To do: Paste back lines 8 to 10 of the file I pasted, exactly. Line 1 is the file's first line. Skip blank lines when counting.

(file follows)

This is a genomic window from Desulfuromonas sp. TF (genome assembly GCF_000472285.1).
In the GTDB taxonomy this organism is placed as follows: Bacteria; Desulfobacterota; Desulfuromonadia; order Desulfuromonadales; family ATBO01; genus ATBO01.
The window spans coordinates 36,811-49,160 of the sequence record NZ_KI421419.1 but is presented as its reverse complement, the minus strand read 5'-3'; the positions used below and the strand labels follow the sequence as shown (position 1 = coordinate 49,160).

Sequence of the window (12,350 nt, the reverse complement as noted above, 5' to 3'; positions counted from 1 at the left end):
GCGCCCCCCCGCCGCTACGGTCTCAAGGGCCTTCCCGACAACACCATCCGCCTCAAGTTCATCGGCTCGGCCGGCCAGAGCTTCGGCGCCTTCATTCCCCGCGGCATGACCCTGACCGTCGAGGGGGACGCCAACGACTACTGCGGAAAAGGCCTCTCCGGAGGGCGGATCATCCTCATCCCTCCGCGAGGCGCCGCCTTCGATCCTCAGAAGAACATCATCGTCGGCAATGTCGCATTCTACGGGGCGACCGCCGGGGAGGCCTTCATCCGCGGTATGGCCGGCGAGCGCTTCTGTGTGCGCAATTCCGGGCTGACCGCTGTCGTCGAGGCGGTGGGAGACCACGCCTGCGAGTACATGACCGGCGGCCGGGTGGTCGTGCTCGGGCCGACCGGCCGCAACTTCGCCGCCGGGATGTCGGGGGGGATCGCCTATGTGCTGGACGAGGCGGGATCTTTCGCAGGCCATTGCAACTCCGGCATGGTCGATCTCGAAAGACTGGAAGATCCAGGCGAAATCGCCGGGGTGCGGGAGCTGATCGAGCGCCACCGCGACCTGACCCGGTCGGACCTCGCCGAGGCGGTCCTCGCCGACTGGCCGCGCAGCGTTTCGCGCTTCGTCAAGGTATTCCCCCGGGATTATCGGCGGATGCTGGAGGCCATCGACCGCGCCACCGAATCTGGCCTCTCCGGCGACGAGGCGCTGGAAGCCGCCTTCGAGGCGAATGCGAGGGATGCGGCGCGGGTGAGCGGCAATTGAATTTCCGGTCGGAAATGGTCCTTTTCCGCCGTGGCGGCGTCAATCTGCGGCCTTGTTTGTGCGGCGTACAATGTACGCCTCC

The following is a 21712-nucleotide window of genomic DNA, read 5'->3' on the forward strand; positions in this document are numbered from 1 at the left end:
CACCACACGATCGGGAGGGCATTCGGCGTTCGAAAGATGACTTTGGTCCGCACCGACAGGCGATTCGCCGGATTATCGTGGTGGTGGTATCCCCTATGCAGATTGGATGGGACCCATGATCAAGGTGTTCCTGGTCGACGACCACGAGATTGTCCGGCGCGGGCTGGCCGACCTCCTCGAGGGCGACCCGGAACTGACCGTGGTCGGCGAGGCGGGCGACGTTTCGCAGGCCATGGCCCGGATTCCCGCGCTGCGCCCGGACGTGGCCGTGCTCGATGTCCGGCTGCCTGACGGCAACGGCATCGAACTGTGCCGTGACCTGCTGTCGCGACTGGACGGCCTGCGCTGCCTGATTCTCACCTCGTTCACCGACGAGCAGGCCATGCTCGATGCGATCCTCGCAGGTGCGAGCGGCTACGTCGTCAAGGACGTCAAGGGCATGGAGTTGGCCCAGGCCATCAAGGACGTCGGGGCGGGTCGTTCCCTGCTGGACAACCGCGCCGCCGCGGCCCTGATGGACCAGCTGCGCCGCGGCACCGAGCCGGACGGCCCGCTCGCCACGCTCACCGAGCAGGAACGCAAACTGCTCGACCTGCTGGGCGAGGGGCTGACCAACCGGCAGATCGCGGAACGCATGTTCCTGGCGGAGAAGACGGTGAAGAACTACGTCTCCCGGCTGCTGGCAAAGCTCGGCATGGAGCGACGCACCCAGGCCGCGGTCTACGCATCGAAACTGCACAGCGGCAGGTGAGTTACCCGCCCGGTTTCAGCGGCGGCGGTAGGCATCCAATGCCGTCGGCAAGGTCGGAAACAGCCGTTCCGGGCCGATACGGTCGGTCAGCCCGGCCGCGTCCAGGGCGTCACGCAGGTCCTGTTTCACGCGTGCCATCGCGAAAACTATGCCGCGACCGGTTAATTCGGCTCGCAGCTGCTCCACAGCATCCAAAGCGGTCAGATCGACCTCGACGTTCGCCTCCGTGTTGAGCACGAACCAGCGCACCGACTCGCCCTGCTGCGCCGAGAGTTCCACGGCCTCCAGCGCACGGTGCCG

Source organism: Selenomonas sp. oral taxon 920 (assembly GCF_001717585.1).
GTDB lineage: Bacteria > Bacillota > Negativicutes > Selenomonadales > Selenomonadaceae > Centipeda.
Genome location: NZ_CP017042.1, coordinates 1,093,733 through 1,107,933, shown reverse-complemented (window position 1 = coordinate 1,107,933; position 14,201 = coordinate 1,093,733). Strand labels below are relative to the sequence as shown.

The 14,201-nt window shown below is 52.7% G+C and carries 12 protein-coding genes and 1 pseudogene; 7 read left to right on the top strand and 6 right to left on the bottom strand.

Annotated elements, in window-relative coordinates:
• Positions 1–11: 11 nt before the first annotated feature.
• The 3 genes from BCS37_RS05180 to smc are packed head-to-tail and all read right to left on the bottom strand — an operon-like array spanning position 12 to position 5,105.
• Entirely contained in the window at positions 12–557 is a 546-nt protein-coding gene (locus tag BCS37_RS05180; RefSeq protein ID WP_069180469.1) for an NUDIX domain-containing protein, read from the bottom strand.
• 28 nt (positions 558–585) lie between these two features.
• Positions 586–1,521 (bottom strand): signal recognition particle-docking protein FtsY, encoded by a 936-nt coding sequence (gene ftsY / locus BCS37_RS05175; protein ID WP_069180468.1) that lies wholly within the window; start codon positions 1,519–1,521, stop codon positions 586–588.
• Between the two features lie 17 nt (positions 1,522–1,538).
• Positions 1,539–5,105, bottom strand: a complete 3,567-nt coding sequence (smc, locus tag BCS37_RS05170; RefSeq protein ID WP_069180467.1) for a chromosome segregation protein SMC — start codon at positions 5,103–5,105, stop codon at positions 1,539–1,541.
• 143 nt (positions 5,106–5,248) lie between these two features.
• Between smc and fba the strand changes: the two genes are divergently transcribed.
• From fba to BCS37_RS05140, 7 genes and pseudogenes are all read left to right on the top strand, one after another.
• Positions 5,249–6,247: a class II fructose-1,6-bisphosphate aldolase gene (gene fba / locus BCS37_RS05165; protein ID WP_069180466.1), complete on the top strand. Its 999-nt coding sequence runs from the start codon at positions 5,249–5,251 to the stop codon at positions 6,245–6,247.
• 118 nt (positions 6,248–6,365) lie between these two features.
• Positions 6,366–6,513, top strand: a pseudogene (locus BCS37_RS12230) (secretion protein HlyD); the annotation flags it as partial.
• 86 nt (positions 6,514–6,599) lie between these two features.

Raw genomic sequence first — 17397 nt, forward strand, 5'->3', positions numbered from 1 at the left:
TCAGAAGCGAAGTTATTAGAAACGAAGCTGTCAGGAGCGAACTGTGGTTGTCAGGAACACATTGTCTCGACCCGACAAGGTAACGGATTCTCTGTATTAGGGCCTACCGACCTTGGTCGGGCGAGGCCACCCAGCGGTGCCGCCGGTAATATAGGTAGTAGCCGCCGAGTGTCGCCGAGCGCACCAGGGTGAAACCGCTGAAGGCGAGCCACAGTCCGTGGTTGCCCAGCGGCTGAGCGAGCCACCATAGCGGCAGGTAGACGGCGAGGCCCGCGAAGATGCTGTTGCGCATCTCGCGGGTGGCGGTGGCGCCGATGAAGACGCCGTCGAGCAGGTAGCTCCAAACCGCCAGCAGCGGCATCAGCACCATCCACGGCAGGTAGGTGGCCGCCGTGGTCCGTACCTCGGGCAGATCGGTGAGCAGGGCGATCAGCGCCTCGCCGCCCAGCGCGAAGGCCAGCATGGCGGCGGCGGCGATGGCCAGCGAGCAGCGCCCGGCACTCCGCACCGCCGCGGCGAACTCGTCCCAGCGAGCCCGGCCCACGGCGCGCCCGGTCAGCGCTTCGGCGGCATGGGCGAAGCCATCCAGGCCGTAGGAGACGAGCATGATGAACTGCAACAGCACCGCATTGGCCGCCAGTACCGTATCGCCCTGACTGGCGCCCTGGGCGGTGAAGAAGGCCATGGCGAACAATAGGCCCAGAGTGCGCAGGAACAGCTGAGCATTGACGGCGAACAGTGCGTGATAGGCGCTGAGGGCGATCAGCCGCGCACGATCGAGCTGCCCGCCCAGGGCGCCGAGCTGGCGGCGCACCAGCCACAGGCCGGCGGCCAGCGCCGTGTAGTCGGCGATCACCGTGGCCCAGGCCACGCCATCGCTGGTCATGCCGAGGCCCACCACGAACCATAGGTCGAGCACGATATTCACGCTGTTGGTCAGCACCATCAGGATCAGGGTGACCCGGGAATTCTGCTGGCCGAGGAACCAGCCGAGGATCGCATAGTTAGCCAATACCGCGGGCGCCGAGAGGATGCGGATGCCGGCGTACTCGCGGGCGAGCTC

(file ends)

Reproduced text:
Source organism: Selenomonas sp. oral taxon 920 (assembly GCF_001717585.1).
GTDB lineage: Bacteria > Bacillota > Negativicutes > Selenomonadales > Selenomonadaceae > Centipeda.
Genome location: NZ_CP017042.1, coordinates 1,093,733 through 1,107,933, shown reverse-complemented (window position 1 = coordinate 1,107,933; position 14,201 = coordinate 1,093,733). Strand labels below are relative to the sequence as shown.